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P&G Moves Dietary Supplement from Web to Stores

Cincinnati is one of three markets where the Procter & Gamble Co. is launching a new pill filled with "helpful bacteria" to aid the digestive system.

The dietary supplement, called Align®, will be marketed as a treatment for ailments such as diarrhea, constipation and other abdominal maladies. It will be available over-the-counter at Walmart®, Walgreens, CVS® and Meijer® stores here and in Dallas and St. Louis.

Align was introduced two years ago but until now has been sold only via a Web site and a toll-free number. It also was marketed through doctors who specialized in stomach ailments. Its move to store shelves is part of an experiment that taught Procter & Gamble a lesson in how to launch new products by going directly to the consumer rather than starting at retail.

"This is a different way than P&G is used to launching" a product, said Kristin Harper, Align's brand manager.

Most of P&G's new products go straight to store shelves. For example, Berry Burst! Metamucil®, also a product of the company's personal health care unit, first appeared in April in grocery and drug stores.

But the company inaugurated sales of Align via the 800 number and the Internet because of the perishable nature of the product, whose key ingredient is live bacteria.

The pill is supposed to alleviate stomach ailments by introducing the bacteria, trademarked under the name Bifantis®, into the digestive system. The microscopic organisms join others that occur naturally in the digestive system, helping to create a balance between good and harmful bacteria.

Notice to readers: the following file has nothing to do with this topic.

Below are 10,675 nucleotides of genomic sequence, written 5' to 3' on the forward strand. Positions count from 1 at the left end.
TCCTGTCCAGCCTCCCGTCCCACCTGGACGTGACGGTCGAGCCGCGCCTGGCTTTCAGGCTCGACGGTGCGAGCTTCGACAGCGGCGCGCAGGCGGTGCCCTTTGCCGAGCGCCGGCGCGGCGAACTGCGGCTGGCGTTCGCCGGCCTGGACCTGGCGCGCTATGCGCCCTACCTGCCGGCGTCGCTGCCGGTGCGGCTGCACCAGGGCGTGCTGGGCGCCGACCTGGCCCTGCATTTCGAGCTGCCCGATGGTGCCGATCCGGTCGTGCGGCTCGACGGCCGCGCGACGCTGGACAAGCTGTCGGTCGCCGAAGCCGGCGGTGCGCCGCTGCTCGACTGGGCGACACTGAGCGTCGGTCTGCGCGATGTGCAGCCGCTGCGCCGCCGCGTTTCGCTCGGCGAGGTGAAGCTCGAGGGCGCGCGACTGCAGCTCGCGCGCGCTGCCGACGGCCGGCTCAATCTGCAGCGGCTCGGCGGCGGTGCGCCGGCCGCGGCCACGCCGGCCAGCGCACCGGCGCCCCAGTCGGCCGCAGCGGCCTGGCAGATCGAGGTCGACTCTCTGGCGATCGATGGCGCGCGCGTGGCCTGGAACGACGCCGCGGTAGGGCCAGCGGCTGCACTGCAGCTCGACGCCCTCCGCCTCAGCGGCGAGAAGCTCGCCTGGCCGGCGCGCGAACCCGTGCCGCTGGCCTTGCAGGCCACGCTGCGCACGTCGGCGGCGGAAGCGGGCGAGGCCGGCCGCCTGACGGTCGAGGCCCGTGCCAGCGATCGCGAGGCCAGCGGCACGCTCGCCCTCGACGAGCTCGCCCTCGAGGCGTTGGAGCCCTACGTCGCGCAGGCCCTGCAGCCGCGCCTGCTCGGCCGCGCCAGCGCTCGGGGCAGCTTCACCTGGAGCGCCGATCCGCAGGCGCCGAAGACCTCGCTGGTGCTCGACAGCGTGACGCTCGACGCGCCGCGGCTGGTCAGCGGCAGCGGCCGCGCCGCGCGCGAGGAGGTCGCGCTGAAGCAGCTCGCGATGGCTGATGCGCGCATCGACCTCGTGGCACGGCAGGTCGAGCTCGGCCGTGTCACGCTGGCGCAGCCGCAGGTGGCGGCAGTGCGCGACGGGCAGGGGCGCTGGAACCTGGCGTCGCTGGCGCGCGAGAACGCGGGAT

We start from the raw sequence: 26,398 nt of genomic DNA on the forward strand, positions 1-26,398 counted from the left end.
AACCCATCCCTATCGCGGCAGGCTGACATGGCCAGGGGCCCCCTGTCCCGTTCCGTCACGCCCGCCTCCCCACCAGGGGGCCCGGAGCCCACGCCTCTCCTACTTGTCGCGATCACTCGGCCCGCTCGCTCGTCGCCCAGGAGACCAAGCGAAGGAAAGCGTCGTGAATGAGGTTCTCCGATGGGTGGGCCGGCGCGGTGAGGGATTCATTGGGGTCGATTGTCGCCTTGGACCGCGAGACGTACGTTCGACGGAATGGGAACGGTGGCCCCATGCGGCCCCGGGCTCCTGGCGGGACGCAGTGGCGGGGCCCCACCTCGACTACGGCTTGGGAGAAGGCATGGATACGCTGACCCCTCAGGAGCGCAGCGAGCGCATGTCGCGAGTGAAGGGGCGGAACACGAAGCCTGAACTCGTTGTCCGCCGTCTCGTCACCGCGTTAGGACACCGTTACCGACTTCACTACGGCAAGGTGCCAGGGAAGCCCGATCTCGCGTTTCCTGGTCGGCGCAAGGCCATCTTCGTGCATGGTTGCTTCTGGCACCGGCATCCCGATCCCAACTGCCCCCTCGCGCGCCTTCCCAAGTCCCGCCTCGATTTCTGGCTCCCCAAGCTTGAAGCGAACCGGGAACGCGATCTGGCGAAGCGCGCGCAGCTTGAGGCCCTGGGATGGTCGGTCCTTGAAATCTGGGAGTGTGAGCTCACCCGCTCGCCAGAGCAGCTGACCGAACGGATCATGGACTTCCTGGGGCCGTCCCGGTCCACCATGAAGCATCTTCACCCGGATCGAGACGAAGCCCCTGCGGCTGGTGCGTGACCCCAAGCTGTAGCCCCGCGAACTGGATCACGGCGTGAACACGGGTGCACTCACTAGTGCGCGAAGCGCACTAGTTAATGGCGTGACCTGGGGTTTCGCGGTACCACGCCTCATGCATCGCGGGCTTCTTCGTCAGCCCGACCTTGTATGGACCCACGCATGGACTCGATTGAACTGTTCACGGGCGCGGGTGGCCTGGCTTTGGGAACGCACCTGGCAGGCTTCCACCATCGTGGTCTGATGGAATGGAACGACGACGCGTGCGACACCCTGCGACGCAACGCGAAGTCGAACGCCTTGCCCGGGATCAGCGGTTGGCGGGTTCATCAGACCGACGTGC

In developing the pill, Procter & Gamble scientists encountered a key challenge that forced it to alter its marketing: keeping the bacteria alive so they will be effective. But there was no telling how long the bacteria could survive in the warehouses, trucks and store shelves.

"By offering it online, (Align) didn't need to have it go to a warehouse and sit for a while," said Susan Abeln, a P&G principal scientist. "They could just send it directly to the consumer. That gave them the time to get data on how long they could keep it on the shelf."

In the meantime, a marketing plan was put in place. Procter & Gamble contacted more than 1,100 gastroenterologists, or digestive system specialists, in Boston, St. Louis and Chicago, asking them to use the product, which doesn't require a prescription, with their patients.

In addition, a Web site was set up through which people who liked Align could sign up for eight weeks of e-mails about the product, as well as digestion-friendly recipes and other tips. Users could also recommend it to others via e-mail.

A 28-day supply of the pills will retail for about $29.99. The fact that the company is moving forward with over-the-counter sales shows that the two-year test period was successful, a P&G spokeswoman said, though she would not comment on sales numbers.

Meanwhile, the Align test taught the company new lessons that might prove useful with future product launches. Selling Align over the Web for two years gave Procter & Gamble control over its pricing, for example, Harper said. Normally, retailers would set the price for a new product.

It's also been a lesson in developing a product for a niche market—people with digestive problems—and shifting it to the general market. P&G hopes to market Align as a daily dietary supplement that anyone can use and to ultimately make it available nationally.

"People take vitamins on a regular basis to help keep their bodies in shape. This dietary supplement can help your body, just like a vitamin," Harper said.
*These statements have not been evaluated by the Food and Drug Administration. This product is not intended to diagnose, treat, cure, or prevent any disease.